The 34 signal/behaviours have all been seen in Timneh grey parrots and most (but not all) have been seen in African greys. In most cases the birds were not aware of being watched by people while they gave the signals. The observations come from birds observed over 16 years in bird parks, cages and aviaries of bird-keepers, birds at liberty and in caged birds offered for sale. In most cases an attempt has been made to interpret the function of each behaviour. Most behaviours can be classified as either affiliative (Af) (friendly, social behaviour) or agonistic (Ag) (anti-social, aggressive, fearful or assertive). Some behaviours are termination behaviours, performed as a way of signalling the end of another activity. A few are ‘commencement’ behaviours; these are performed where the bird is preparing itself to carry out some other task. Some behaviours are neutral (N) or I have not been able to determine their function. Some of these interpretations are only provisional. The signals are listed in alphabetical order of given name. I have not been able to observe many behaviours which may occur while birds are in sustained flight. Nor have ben able to see detailed behaviours between parent birds and their chicks in the nest. All of the behaviours below are probably innate behaviours; every grey parrot is born with the ability to do these behaviours, and, given the stimulus, will carry them out as appropriate. However, there is variation between how individual birds perform each behaviour, so there is a learnt aspect to these actions. They are part of this species’ behavioural repertoire and form a valuable key into understanding your bird’s likes and dislikes, fears and degree of ‘contentment’. It is vital to back away immediately from any bird if it ever shows fearful behaviours such as growling.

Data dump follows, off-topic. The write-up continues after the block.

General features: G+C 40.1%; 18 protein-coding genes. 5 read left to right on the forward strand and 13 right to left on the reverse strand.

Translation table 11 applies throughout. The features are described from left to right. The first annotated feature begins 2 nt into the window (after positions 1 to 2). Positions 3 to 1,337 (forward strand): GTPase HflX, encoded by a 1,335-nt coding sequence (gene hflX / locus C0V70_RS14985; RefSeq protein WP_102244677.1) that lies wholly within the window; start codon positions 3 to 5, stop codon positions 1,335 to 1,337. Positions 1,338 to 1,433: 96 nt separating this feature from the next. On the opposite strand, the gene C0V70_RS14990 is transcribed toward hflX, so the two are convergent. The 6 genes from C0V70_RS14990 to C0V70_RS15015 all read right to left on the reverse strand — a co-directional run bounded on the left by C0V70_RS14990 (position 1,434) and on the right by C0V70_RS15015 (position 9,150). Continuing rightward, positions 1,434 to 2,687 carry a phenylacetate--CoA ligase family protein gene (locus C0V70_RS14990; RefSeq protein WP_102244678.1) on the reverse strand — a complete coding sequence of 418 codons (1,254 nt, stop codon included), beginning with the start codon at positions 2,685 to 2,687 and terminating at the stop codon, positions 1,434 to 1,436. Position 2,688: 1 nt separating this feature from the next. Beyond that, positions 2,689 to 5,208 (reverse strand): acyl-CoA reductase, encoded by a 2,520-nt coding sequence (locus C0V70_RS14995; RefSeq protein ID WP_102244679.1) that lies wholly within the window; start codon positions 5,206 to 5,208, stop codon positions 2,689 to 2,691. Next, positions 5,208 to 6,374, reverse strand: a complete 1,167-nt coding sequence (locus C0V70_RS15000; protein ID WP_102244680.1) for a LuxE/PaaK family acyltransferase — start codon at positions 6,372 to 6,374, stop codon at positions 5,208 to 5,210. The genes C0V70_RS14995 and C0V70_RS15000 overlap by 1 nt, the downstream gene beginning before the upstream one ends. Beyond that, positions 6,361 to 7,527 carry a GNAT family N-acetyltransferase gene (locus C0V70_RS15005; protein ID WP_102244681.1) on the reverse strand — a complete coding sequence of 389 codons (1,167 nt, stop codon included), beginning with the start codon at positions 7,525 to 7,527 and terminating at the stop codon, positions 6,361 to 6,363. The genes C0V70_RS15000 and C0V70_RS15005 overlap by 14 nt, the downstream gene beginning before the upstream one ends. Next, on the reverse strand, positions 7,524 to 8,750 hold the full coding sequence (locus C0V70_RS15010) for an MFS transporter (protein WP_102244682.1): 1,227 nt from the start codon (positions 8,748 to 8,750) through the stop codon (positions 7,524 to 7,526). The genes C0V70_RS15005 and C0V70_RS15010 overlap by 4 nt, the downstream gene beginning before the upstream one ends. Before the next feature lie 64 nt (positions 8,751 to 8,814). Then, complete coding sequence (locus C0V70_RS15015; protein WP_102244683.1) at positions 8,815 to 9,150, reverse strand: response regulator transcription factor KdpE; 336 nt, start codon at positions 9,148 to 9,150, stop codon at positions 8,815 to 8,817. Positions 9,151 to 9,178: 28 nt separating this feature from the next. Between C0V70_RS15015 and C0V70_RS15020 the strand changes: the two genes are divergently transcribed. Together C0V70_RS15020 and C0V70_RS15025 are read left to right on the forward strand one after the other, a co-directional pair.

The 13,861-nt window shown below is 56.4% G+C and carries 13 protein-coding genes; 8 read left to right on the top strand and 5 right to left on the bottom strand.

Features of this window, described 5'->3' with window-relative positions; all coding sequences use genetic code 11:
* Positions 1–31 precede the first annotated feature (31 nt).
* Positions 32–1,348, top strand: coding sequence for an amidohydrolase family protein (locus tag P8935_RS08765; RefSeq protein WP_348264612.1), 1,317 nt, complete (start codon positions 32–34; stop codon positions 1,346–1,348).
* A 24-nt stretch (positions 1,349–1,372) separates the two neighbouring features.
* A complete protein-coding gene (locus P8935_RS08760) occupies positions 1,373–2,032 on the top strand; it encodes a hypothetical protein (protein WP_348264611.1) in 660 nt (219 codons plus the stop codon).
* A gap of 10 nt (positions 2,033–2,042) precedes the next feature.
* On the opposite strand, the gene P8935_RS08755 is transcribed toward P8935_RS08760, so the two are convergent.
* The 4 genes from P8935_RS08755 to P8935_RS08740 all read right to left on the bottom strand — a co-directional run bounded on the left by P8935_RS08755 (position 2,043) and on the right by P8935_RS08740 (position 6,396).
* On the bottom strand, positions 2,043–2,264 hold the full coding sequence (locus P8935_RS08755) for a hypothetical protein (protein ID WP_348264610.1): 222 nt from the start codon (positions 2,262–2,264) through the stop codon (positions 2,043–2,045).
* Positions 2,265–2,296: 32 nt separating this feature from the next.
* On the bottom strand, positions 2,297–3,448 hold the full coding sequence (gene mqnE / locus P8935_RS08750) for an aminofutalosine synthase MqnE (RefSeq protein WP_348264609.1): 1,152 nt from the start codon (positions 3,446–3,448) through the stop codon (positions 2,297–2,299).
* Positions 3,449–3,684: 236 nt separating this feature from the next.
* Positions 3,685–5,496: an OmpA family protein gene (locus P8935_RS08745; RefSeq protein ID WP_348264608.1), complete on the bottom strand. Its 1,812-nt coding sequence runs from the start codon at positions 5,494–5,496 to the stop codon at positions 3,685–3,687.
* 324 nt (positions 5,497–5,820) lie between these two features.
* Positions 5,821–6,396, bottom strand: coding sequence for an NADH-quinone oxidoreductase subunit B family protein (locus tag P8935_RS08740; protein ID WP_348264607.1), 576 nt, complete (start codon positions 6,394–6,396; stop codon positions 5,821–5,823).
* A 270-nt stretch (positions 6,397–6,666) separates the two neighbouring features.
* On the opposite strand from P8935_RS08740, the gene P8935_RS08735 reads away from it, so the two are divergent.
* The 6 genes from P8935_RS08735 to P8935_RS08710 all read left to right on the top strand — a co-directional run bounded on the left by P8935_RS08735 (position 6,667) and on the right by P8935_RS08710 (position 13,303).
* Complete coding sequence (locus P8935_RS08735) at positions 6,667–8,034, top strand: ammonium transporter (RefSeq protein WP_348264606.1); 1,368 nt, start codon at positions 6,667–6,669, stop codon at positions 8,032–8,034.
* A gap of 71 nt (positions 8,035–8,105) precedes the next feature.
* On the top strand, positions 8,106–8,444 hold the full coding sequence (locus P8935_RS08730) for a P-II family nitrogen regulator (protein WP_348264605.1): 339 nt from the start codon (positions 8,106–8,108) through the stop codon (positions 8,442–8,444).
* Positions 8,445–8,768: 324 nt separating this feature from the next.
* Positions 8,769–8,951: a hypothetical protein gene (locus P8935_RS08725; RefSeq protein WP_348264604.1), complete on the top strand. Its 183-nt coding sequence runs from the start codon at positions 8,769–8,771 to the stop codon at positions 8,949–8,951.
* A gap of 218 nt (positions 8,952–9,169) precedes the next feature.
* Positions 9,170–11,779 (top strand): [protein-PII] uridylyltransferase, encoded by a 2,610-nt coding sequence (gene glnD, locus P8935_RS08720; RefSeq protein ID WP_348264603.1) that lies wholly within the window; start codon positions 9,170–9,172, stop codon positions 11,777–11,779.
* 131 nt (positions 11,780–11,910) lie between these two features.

1.Aighr! Aighr! Bird makes loud, repeated, medium pitched “Aighr, aighr” noise while (usually) flying in an excited, erratic or eccentric manner.

Interpretation: Af. invitation to play?

2. Attack. Most body and head feathers raised as in Mantling (No. 17). Bird walks or runs towards source of stimulus with head lowered and bill half open, may blaze eyes (see No. 6). ‘Opponent’ may adopt a similar stance, or fly away. Where opposed, both birds may fight, attempting to bite each others eyes or beak, as their eyes blaze wildly (No 6).

Interp: Ag; behaviour regarding space, food, or threat to one’s mate.

3. Chuck, chuck. Bird makes a soft “chuck, chuck” sound on alighting a perch after having been flying. Call not repeated more than twice.

Interp: Af; Short distance contact call? Termination signal?

4. Clicking. Bird makes clicking sound, 1 to 4 times, by snapping the lower mandible against a notch in the upper mandible. All feathers usually held down though may raise feathers on back (but never on rump) very briefly.

Interp: Ag. Warning/assertiveness/irritation. Bird does not wish to be disturbed, or interact with another. May blaze eyes (see No. 6) if further provoked.

5. Drawing. Bird touches any surface it may be stood on, and with its beak ‘draws’, making erratic or semi-circular movements, pausing to raise its head occasionally (not seen in Af grey).

Interp: Af/Ag? Assertiveness/confidence, desire to initiate some action, impatience, desire for play?

6. Eye blaze. Pupils contract rapidly but briefly while head (usually but not always) held forwards and lowered. Contraction/dilation may be repeated 2 or 3 times. Sometimes, some head and neck feathers are raised, and bird may “Click” (No. 4).